That I’m afraid is probably closer to the truth. The EU, arguably, holds most of the aces and will do everything possible to make a statement to its 27 existing members – and those still interested in joining the club – that leaving comes at a cost.

They are unlikely to be spooked by the spectre of a ‘difficult woman’ that Mrs May is trying to promote. Still more irrelevant, to them at least, is whether the UK Prime Minister has more backing, or otherwise, from the UK electorate.

If she wants a fight, she”ll get a fight, will be their response – and a fight Mrs May has already admitted she is prepared to lose.

For talk of walking away rather than signing a ‘bad deal’ is again very popular, judged by the reception it got last night, but is a misconception.

Walking away from talks and thumbing our noses to Europe as a tax haven would be a disaster for the UK – on that the majority of experts are firmly agreed.

So what kind of approach do we need?

For ‘difficult, let’s have ‘reasonable’. instead of ‘confrontation’. how about ‘co-operation’?

Don’t fall into a second trap and misread the apparently gentler approach of Mr Corbyn.

Do you think he could fight often as a lone wolf for his many causes over the years without a resolutely stubborn streak?

More to the point, how could he have survived the storm thrown at him by his own MPs, the media and, by proxy, much of the public without being made of something other than yellow?

Here indeed is a man who almost certainly does believe in Brexit. Although he retreated to a soft Remain stance to fit his role as Labour leader, the vast majority of Corbyn’s words in the past have been sceptical of the EU.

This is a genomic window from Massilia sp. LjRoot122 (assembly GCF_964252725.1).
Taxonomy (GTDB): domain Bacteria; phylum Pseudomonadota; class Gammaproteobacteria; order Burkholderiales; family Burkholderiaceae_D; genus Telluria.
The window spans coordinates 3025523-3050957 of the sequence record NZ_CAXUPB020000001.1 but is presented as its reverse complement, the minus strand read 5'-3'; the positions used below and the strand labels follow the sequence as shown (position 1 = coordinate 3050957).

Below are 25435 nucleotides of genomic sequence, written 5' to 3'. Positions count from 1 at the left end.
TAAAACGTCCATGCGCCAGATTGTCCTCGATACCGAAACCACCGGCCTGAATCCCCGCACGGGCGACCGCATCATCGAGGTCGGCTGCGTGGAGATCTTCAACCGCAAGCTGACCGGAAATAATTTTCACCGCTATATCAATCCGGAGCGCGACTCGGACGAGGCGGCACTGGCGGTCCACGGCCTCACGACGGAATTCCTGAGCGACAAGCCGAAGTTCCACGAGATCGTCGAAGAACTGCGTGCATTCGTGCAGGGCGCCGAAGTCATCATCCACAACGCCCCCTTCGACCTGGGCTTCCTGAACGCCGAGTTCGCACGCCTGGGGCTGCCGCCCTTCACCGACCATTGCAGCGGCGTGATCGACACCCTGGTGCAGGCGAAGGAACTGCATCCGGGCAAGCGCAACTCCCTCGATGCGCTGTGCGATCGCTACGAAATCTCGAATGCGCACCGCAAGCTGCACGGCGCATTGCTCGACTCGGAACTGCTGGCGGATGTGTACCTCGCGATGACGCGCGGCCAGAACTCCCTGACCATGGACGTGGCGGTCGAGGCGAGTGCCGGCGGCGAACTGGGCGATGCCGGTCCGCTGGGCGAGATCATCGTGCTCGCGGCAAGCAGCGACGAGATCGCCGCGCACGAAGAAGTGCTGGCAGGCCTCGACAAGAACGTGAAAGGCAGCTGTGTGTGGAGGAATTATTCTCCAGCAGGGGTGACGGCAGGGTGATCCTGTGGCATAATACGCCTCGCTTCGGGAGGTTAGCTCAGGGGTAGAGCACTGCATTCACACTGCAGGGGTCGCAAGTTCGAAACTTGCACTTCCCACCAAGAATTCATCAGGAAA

Corbyn has been clear from the start that, for him, Brexit also means Brexit – the will of the people can not be denied.

What he wants to do, however, is get into the detail and provide the best possible security for British workers as well as, quite rightly, supporting migrants already doing an invaluable job here.

He seeks to minimise the ugly side of Brexit – the racist undertones that have become more clear since the referendum – and balance the need for and benefits of immigration with the limits of our small island.

Give Theresa May her blue light on June 8 and watch sparks fly. There’s very good reason why she chose to cut and run now and not wait for a bemused electorate to decide her fate – as they should have done under the fixed term act – in 2020.

Finally, if you still don’t get it, think about the ultimate  hard negotiator – Nigel Farage.

Nobody could be more difficult and irksome as he, but would he come up with s deal?

Of course, he wouldn’t. The EU would spit him out without a second thought.

This isn’t a battle to be won through Rambo-like aggression and empty threats; it’s better fought with common sense, decency and stealth.

There’s still time to avoid a catastrophe on June 8 – but that time is short.

Wake up and smell the Corbyn coffee – or await a very bitter taste in your mouths in the next oouple of years.